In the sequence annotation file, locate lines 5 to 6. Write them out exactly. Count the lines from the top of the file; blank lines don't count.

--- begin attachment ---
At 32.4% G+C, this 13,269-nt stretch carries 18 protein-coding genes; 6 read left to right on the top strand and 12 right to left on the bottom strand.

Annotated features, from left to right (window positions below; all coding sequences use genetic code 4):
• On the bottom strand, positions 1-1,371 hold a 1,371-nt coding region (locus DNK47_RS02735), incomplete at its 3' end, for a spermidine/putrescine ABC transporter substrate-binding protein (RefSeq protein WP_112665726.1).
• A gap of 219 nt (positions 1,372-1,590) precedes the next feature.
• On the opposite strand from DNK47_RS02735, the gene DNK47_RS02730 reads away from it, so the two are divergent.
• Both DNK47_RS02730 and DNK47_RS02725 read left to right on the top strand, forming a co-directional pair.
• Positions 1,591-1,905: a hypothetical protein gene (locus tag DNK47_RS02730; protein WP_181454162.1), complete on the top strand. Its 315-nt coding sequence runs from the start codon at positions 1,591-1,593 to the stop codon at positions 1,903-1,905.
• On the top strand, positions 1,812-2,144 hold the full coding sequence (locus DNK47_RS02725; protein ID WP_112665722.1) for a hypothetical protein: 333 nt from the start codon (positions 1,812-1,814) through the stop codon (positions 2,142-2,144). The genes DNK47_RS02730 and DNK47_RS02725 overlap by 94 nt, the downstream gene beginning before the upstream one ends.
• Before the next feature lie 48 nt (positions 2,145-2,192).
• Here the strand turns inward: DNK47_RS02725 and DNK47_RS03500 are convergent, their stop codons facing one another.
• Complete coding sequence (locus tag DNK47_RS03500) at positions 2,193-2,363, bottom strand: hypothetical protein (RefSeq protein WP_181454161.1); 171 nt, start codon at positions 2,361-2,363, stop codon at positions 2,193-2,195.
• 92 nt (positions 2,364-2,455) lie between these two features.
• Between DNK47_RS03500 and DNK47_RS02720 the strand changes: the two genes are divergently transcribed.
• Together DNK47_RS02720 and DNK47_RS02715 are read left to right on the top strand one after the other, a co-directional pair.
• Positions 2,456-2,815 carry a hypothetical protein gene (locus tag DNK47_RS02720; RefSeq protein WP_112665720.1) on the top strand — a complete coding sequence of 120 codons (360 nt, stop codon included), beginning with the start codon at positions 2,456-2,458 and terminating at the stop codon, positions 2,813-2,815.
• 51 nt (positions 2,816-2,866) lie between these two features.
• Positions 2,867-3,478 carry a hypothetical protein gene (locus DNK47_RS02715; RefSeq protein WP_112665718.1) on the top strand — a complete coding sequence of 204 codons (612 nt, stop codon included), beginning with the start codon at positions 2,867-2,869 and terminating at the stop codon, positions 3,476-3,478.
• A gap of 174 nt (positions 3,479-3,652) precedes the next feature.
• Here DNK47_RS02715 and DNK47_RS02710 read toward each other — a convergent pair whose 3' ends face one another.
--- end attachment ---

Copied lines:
• On the opposite strand from DNK47_RS02735, the gene DNK47_RS02730 reads away from it, so the two are divergent.
• Both DNK47_RS02730 and DNK47_RS02725 read left to right on the top strand, forming a co-directional pair.